August 14, 2012
Host: Ted Simons
Focus on Sustainability: Arizona Wilderness
- Ian Dowdy, Conservation Outreach Associate for the Arizona Wilderness Coalition, talks about efforts to protect Arizona’s wilderness, including the Sonoran Desert Heritage proposal.
- Ian Dowdy - Conservation Outreach Associate, Arizona Wilderness Coalition
| Keywords: sustainability
Ted Simons: In tonight's "Focus on Sustainability," we look at Arizona's wilderness areas and how protecting these areas can benefit both the environment and the state's economy. Here now to talk about sustaining Arizona's wilderness for human benefit is Ian Dowdy, Conservation Outreach Associate for the Arizona Wilderness Coalition. Good to have you, thanks for joining us.
Ian Dowdy: It's my pleasure.
Ted Simons: Before we get too deeply into this, define wilderness.
Ian Dowdy: Wilderness is that place that we all aspire to be in when we want to be outdoors and away from the impacts of humans. We want to be in a place that's quiet. That's what wilderness is. It isn't a place necessarily with a formal designation, but it's a place that has wild character and is untrammeled by man.
Ted Simons: What is -- the Sonoran Desert Heritage Proposal? What's involved and how does it impact the wilderness?
Ian Dowdy: The proposal is really a collaboration of a diverse group of stakeholders throughout the Valley and the state. It's a group of folks that came together five years ago and said, we have incredible threats from the rapid pace of development moving through western Maricopa County, these regions in the west side of the county. And we need to do something to help conserve them. And so we all came together as a group and put together the basis for what is now the Sonoran Desert Heritage Proposal.
Ted Simons: And this is a proposal, again, you protect land, sustained rights, but you also recognize the economic benefit and the economic impact of doing so.
Ian Dowdy: Oh, absolutely. The area including the Gila Bend Mountains is really incredible. Outdoor recreation contributes $5 billion a year to the state's economy. This conservation also protects Luke Air Force Base and the Barry Goldwater Range. Luke Air Force Base contributes $2 billion a year to our economy. All of our military installations rely on the Barry Goldwater Range, and together all of them contribute $9 billion to our state's economy.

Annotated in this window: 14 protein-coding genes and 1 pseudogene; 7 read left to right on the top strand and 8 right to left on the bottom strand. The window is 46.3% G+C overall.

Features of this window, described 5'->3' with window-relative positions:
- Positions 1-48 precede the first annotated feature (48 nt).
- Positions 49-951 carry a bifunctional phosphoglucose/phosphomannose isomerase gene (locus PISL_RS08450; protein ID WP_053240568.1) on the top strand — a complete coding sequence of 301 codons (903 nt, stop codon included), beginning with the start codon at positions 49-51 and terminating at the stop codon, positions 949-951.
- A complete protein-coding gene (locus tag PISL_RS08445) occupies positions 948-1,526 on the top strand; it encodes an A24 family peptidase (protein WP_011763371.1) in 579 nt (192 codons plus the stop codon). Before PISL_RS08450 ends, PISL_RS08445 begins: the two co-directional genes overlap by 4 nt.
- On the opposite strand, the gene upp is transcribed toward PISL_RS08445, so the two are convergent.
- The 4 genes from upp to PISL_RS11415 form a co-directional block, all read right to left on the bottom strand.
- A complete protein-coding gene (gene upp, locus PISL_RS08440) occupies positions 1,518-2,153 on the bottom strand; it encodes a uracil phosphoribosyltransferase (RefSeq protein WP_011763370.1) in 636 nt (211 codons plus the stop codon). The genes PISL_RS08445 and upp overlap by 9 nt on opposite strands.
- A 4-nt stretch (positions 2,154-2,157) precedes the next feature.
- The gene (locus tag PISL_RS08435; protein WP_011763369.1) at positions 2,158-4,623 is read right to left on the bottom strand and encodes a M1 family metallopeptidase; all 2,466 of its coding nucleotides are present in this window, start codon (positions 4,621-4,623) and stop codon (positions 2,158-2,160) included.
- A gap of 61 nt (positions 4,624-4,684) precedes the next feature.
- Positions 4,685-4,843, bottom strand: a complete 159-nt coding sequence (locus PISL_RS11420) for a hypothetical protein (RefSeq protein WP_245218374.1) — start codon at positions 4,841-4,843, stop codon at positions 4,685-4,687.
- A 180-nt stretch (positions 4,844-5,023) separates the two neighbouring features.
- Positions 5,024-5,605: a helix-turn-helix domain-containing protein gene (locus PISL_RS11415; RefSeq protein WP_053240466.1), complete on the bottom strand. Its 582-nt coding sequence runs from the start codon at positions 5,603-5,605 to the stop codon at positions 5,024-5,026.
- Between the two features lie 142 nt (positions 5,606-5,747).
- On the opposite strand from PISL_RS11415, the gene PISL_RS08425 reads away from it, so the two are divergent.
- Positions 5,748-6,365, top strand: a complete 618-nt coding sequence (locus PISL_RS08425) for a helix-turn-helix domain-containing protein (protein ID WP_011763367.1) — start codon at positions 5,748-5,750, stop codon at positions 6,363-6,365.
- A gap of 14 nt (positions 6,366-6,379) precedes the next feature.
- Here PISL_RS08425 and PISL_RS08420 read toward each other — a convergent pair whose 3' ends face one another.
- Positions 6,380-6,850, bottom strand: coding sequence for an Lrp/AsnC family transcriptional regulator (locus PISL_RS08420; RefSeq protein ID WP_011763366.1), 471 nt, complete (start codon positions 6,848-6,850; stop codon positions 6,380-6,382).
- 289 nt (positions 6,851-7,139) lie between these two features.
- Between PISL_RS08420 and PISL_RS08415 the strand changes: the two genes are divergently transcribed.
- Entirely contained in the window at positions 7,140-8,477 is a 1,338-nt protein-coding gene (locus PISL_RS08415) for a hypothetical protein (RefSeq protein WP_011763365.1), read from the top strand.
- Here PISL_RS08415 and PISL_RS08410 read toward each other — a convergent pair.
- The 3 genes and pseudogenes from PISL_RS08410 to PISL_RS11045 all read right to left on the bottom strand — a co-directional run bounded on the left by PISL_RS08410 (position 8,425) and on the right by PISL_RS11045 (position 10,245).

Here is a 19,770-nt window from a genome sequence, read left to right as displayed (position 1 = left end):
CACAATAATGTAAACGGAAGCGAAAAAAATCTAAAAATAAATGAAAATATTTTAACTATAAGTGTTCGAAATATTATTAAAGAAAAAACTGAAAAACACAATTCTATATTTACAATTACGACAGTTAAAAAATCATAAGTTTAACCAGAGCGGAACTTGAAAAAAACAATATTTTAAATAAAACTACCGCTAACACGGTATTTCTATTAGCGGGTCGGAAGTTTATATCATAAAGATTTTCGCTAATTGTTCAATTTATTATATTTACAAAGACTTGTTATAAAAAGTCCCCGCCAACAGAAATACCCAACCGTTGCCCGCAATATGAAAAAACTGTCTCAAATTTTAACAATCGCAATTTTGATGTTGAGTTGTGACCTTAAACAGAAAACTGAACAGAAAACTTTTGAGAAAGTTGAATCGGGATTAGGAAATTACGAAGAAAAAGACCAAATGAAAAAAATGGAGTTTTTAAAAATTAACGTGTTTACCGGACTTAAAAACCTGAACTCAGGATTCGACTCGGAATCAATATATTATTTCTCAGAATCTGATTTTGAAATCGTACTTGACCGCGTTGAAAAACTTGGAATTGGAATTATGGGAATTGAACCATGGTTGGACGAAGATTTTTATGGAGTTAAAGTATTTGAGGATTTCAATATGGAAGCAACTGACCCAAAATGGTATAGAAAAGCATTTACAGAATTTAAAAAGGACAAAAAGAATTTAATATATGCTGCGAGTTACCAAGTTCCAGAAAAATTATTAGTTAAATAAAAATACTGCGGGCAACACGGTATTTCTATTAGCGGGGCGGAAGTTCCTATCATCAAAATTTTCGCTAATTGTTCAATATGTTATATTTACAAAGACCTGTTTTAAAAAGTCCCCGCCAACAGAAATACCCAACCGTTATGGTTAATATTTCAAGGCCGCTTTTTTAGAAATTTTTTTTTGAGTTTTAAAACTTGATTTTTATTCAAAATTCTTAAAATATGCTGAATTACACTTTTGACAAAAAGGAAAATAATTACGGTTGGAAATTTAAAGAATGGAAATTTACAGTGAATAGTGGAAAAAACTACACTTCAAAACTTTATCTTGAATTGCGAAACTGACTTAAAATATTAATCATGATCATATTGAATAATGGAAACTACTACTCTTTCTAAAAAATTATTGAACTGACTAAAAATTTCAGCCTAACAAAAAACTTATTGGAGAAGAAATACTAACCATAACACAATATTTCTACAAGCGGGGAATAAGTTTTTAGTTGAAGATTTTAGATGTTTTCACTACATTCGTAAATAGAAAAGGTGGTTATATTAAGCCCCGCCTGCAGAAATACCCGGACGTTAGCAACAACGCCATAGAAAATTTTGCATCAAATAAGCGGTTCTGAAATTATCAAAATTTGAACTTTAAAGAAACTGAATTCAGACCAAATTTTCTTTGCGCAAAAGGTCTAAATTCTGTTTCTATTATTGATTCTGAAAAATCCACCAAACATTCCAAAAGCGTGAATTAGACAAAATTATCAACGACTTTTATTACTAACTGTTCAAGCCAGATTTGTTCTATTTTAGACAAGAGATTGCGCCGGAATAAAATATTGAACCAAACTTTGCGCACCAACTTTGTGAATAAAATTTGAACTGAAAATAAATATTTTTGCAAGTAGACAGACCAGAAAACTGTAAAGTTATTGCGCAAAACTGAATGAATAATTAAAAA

Ted Simons: I'm seeing wilderness on one side, Air Force Base on the other. There's a big gulf between. How do you get the two extremes together?
Ian Dowdy: What you have to do in today's congressional atmosphere, you have to get folks to look at something and recognize the benefits of it. And realize the overall good is much better than dividing up little things in here. This appeals to everyone we talked to in our community and we say, “How can we make it better?” and that is why it has become as pragmatic as it is.
Ted Simons: And some of those areas that we just saw, are those wilderness areas that haven't been designated just yet, but they would be in this plan and, would there be wilderness areas that would be revised so that Air Force concerns and such are attended to.
Ian Dowdy: Well, the anchor for this proposal is the existing wilderness areas designated in 1990. Since that time there has been no new wilderness designated in our state since 1990. This says, okay, these are these great wilderness areas, we're going to put them together into national conservation areas, and they will have a broader management support for them. Also we're going to package them in such a way that they contribute to Luke Air Force Base and others by protecting the ground so that development doesn't encroach into their low-level flight corridors.
Ted Simons: And you have had agreement on all sides on this particular issue?
Ian Dowdy: There are always things folks don't always agree on. Everyone recognizes the value of conservation, and with Luke Air Force Base getting the F-35, it's more important to preserve these flight corridors for them.